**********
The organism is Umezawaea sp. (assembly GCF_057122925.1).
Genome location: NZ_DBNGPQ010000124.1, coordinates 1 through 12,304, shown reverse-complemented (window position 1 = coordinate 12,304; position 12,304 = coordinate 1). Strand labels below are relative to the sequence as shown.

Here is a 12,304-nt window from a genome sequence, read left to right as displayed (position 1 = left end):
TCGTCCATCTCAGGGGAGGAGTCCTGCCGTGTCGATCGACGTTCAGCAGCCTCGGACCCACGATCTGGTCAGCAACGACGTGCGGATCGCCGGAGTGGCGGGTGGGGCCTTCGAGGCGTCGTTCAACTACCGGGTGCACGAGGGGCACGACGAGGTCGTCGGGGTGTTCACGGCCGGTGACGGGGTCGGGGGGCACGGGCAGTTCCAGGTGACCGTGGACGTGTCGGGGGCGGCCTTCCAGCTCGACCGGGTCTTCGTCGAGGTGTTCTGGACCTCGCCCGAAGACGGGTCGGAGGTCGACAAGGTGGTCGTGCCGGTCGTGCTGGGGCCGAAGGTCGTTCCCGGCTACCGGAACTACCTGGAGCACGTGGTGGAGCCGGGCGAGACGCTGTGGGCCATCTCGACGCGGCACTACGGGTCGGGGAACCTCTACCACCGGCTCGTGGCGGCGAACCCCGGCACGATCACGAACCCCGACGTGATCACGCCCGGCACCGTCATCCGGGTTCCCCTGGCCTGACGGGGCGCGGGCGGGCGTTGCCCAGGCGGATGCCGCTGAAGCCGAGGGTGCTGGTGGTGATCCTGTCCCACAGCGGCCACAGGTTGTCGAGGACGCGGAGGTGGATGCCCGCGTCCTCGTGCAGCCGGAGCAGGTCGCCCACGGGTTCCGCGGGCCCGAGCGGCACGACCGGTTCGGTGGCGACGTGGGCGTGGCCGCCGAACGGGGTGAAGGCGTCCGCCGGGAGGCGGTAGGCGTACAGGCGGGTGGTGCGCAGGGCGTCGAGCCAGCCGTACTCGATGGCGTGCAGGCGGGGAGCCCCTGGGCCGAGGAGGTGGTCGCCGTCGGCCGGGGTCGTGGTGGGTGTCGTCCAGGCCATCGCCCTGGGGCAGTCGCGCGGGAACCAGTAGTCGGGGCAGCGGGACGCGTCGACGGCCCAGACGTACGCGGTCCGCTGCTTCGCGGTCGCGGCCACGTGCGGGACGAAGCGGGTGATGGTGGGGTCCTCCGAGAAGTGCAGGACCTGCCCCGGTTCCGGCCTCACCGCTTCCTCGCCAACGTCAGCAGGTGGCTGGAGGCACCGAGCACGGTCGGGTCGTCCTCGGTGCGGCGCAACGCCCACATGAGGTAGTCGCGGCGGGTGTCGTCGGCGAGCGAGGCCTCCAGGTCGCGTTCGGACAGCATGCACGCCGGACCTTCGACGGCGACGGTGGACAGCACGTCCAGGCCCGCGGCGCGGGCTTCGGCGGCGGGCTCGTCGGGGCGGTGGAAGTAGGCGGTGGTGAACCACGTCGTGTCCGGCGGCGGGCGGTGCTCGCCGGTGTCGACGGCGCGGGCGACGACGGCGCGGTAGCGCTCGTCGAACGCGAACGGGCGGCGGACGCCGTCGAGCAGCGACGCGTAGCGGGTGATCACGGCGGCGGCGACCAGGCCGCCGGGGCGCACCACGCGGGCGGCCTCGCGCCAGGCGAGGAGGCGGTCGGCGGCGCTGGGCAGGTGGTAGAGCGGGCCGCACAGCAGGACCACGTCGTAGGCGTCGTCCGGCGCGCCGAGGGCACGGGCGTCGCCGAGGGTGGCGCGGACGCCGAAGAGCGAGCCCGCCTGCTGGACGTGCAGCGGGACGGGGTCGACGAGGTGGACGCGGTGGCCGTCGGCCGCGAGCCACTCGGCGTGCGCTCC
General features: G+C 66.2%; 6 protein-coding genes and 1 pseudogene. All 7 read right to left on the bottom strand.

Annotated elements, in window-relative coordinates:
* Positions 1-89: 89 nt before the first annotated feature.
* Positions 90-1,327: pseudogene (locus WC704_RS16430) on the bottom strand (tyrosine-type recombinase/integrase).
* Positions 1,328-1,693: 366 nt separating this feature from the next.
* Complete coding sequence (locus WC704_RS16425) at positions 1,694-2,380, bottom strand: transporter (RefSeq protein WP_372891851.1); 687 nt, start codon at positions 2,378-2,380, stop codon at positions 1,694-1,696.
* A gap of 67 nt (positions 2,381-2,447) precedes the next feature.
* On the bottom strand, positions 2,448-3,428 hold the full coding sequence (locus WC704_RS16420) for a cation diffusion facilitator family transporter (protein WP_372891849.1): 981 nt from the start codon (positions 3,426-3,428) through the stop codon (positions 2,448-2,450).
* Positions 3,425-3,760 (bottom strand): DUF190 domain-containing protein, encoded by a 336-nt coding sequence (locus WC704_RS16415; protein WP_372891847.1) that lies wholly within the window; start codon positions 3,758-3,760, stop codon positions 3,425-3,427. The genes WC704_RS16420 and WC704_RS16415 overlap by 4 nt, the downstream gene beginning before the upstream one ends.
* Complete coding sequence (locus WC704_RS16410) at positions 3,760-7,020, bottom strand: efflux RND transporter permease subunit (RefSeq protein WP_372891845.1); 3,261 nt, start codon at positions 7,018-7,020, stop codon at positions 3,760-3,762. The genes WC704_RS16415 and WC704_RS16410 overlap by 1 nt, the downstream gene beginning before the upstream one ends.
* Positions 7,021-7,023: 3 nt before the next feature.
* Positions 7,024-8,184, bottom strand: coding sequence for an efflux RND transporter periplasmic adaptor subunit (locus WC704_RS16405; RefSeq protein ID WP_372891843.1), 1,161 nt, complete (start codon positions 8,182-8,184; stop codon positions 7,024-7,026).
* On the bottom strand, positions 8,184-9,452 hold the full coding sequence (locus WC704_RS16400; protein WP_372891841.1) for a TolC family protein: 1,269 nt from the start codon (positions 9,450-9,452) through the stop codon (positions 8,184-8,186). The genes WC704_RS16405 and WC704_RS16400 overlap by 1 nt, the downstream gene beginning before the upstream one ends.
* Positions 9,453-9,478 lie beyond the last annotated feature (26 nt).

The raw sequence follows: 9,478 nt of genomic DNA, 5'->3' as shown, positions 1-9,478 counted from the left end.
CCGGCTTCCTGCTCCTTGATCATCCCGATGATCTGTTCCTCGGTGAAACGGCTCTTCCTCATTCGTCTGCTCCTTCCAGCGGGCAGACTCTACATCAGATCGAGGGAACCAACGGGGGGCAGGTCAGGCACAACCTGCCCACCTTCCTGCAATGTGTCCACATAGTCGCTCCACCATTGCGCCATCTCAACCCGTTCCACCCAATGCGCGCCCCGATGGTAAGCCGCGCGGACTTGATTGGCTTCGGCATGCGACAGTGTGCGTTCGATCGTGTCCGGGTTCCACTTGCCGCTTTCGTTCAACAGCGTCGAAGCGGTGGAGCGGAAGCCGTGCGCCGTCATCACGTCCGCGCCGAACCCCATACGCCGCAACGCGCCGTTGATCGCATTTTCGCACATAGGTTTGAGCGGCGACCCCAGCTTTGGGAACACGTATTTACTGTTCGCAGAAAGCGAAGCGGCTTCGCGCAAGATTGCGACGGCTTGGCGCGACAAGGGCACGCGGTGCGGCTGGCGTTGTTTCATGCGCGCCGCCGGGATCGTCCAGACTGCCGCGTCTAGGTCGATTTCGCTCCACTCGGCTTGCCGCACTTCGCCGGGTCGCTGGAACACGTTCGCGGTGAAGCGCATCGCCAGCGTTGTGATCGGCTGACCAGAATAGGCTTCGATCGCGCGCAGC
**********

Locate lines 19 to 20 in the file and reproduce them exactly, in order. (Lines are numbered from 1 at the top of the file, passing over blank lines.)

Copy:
The raw sequence follows: 9,478 nt of genomic DNA, 5'->3' as shown, positions 1-9,478 counted from the left end.
CCGGCTTCCTGCTCCTTGATCATCCCGATGATCTGTTCCTCGGTGAAACGGCTCTTCCTCATTCGTCTGCTCCTTCCAGCGGGCAGACTCTACATCAGATCGAGGGAACCAACGGGGGGCAGGTCAGGCACAACCTGCCCACCTTCCTGCAATGTGTCCACATAGTCGCTCCACCATTGCGCCATCTCAACCCGTTCCACCCAATGCGCGCCCCGATGGTAAGCCGCGCGGACTTGATTGGCTTCGGCATGCGACAGTGTGCGTTCGATCGTGTCCGGGTTCCACTTGCCGCTTTCGTTCAACAGCGTCGAAGCGGTGGAGCGGAAGCCGTGCGCCGTCATCACGTCCGCGCCGAACCCCATACGCCGCAACGCGCCGTTGATCGCATTTTCGCACATAGGTTTGAGCGGCGACCCCAGCTTTGGGAACACGTATTTACTGTTCGCAGAAAGCGAAGCGGCTTCGCGCAAGATTGCGACGGCTTGGCGCGACAAGGGCACGCGGTGCGGCTGGCGTTGTTTCATGCGCGCCGCCGGGATCGTCCAGACTGCCGCGTCTAGGTCGATTTCGCTCCACTCGGCTTGCCGCACTTCGCCGGGTCGCTGGAACACGTTCGCGGTGAAGCGCATCGCCAGCGTTGTGATCGGCTGACCAGAATAGGCTTCGATCGCGCGCAGC